|Among the predecessors of St. Thomas in the thirteenth century were
Simon of Tournai, Alexander Neckam, Alfred Sereshel, William of
Auvergne, Alexander of Hales, John de la Rochelle, and Albert
the Great. St. Bonaventure, the contemporary and friend of
St. Thomas, and Roger Bacon, the adversary of both St.
Bonaventure and St. Thomas, are also included in this chapter.|
Simon of Tournai, Alexander Neckam,  and Alfred
Sereshel  (Alfredus Anglicus) began, about the end of the twelfth
century and the beginning of the thirteenth, to expound the physical
and physiological doctrines of Aristotle and the Arabians. They taught
and wrote before the introduction of the translations made from the
Greek text of Aristotle, and were attacked by the mystics as innovators
and teachers of profane doctrine.
 Alexander's principal work, De Naturis Rerum Libri Duo, was
edited by Thomas Wright (London, 1863), and is No. 34 of the collection
Rerum Britannicarum Medii AEvi Scrtiptores.
WILLIAM OF AUVERGNE
 Alfred's work, De Motu Cordis, was edited by Barach
Life. William of Auvergne (called also William of Paris) was
born at Aurillac towards the close of the twelfth century. About 1220
he was appointed to teach in the episcopal school at Paris, and in a
few years he became one of the most celebrated of the theologians of
the university. In 1228 he became bishop of Paris. He died in 1249.
Sources. The principal works of William of Auvergne are a
metaphysical treatise De Universo, and two psychological
treatises, De Anima and De Immortalitate Animae.  His
collected works were published at Nuremberg in 1496, at Venice in 1591,
and at Orleans in 1674. Monograph: Die Erkenntnislehre des Wilhelm
von Auvergne, by Dr. Baumgartner (Münster, 1893).
 This compilation of a work by Dominicus Gundisalvi is published by
Dr. Bulow, Des Dominicus Gundissalinus Schrift von der
Unsterblichkeit der Seele (Münster, 1897), pp. 39 ff.
William has for his aim to unite the newly introduced philosophy of
Aristotle with the philosophy of St. Augustine and the other
Platonists. When, however, he finds that the doctrines of the Arabian
Aristotle clash with those of the Christian Platonists, he adopts the
traditional Augustinian teaching.
In his theory of knowledge he rejects, on the one hand, the
Platonic doctrines of preexistence and of innate ideas, and on the
other hand, the Aristotelian doctrine of the active intellect, teaching
that, although the soul obtains a knowledge of sensible things from the
world of sense phenomena, it is able, nevertheless, to form the
species of things in itself and by itself; that is,
without the aid of a power such as the active intellect, distinct from
itself. Thus,  he says, "Similiter (anima) non est recipiens tantum
sed etiam actrix et effectrix earum (i.e., specierum) apud semetipsam
in semetipsa." Roger Bacon, therefore, was wrong when, after having
listened to two lectures by William of Auvergne, he ascribed to him the
opinion: "Intellectus Agens est Deus principaliter et secundarlo Angeli qui illuminant nos."  In
De Universo William explicitly declares that the intellect
"levissime commotus (a rebus) earum species ipse sibi ipsi semetipso
 De An., Q. V, Art. 6 (Orleans edition, p. 124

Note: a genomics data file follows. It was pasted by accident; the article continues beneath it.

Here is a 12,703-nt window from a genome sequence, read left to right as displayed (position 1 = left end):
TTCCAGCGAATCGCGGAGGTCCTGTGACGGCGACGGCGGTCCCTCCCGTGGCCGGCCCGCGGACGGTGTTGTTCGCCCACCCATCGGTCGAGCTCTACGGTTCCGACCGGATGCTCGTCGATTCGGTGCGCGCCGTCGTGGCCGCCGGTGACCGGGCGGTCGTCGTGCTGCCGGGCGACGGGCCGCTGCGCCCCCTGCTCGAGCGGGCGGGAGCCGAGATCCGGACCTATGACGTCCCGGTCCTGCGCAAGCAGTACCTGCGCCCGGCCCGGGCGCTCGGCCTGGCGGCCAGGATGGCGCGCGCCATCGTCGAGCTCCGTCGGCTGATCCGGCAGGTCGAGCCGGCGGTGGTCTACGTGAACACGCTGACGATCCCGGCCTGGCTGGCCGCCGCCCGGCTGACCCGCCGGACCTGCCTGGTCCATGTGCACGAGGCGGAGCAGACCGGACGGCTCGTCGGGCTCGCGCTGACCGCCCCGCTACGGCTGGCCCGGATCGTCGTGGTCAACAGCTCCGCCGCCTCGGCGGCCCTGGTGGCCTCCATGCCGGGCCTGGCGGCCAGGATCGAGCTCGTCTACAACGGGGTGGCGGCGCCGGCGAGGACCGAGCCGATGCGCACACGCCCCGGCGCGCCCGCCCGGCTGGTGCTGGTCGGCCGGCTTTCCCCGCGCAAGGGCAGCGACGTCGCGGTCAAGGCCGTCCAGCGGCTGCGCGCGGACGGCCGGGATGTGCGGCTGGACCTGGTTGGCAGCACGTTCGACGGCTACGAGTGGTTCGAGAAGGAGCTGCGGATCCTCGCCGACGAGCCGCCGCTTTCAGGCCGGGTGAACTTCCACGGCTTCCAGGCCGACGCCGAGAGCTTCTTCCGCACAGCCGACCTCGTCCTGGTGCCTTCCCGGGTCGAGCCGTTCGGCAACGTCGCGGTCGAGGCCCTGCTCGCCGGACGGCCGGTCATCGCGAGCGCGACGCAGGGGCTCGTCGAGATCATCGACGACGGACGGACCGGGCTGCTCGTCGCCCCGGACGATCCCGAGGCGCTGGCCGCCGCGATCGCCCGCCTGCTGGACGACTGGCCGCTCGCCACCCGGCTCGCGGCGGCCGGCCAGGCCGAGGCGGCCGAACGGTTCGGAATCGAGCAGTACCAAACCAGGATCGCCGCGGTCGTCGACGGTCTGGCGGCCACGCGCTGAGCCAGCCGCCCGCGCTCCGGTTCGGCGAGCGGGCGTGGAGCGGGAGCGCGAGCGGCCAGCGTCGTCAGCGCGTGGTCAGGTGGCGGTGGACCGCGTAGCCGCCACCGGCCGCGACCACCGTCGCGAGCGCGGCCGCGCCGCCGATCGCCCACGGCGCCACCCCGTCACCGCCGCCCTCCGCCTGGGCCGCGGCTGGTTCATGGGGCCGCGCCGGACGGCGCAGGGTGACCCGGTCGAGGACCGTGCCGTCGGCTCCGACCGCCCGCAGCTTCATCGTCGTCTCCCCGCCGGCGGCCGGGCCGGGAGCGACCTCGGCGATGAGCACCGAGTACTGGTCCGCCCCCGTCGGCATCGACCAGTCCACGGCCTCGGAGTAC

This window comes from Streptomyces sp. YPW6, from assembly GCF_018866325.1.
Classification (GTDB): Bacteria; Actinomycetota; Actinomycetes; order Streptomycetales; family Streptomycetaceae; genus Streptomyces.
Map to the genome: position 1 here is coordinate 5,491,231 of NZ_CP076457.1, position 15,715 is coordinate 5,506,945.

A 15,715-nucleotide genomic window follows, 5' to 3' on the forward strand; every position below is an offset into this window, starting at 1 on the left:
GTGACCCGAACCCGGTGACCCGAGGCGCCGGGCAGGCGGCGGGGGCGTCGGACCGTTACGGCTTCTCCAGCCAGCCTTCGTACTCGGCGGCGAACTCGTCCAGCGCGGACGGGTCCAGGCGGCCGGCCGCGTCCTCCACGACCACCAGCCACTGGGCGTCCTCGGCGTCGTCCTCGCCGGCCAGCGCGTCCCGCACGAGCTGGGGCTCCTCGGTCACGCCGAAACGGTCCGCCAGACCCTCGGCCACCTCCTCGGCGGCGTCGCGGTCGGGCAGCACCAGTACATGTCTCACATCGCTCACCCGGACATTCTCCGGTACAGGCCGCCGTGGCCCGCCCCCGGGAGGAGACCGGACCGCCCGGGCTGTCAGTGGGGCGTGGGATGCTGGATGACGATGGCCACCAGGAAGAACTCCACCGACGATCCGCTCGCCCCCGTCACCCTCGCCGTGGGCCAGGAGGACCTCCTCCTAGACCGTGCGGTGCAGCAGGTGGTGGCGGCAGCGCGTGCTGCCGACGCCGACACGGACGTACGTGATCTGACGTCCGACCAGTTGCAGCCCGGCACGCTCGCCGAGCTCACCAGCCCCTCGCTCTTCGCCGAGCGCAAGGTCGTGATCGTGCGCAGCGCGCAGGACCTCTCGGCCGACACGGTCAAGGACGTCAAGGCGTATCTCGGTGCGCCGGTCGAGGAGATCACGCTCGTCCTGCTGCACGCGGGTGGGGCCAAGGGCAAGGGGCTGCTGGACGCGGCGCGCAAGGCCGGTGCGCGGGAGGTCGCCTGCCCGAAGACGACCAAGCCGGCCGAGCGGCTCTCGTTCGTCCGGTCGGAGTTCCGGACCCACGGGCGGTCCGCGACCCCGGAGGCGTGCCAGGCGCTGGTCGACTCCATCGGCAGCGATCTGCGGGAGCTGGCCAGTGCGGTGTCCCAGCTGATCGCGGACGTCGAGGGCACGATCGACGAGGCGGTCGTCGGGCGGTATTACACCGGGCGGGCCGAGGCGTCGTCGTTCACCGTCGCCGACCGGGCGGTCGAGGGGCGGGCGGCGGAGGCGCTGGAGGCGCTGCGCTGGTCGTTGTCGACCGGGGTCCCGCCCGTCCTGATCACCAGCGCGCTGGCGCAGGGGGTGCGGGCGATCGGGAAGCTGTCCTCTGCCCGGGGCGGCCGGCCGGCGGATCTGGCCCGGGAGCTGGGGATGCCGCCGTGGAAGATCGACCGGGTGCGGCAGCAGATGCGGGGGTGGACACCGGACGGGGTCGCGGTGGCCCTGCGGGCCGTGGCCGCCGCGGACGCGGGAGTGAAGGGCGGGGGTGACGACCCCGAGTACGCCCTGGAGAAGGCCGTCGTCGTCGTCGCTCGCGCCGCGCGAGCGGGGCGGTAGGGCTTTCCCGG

Our knowledge of first principles is obtained, William of Auvergne
teaches, not from the contingent world, but from God, in whom we
perceive them by means of a "special illumination (voluntaria Dei
illuxio").  In his solution of the problem of universals he seems to
incline towards Platonic realism:
 Opus Tertium, Cap. 23.
 P. I, Sect. III, Cap. 3.
Necesse est res intelligibiles ita se habere sicut de eis testificatur
intellectus. Testificatur autem eas esse communes, sempiternas, et
seorsum a generatione et corruptione et ab omni tumultu mutationum. 
 De An., VII, 6, p. 211.
The passage is, however, capable of being interpreted in the
 De Universo, P. II, Sect. III, Cap. 13.
Historical Position. William of Auvergne represents the first
stage in the transition from the Scholasticism of the twelfth to that
of the thirteenth century. It was Alexander of Hales who, by the use of
the Scholastic method, constructed the first of the great systems of
ALEXANDER OF HALES
Life. Alexander of Hales,  Doctor Irrefragabilis, was
born in Gloucestershire, England. In 1222 he joined the order of St.
Francis. In 1231 he was installed as the first Franciscan teacher of
theology in the University of Paris. He died in 1245.
 Alexander derived his surname from Hales, or Haillis, in
Sources. The principal if not the only work of Alexander of
Hales is the Summa Theologiae, which was completed by his pupils
in 1252, and published at Nuremberg in 1482 and at Venice in 1575.
Works to be consulted: M. Picavet, Abélard et Alexandre de
Hales (brochure), De Martigne, La Scolastique et les traditions
Franciscaines (Paris, 1888).
Method. Alexander of Hales was the first schoolman who wrote
after the entire works of Aristotle had become known in the schools,
and the prohibition that debarred some of his predecessors from the
study of Aristotle had been removed. His is not the first Summa,
Robert of Melun and Stephen Langton having composed Summae in
the twelfth century; Alexander's is, however, the first Summa
made after the introduction of Aristotle's works. In it we find the
Scholastic method fully developed. Instead of the array of antithetical
opinions found in Abelard's Sic et Non we find the tripartite
arrangement of each question, corresponding to the arrangement
afterwards made by St. Thomas under the heads Videtur quod non, Sed
contra and Respondetur ad Ium, etc.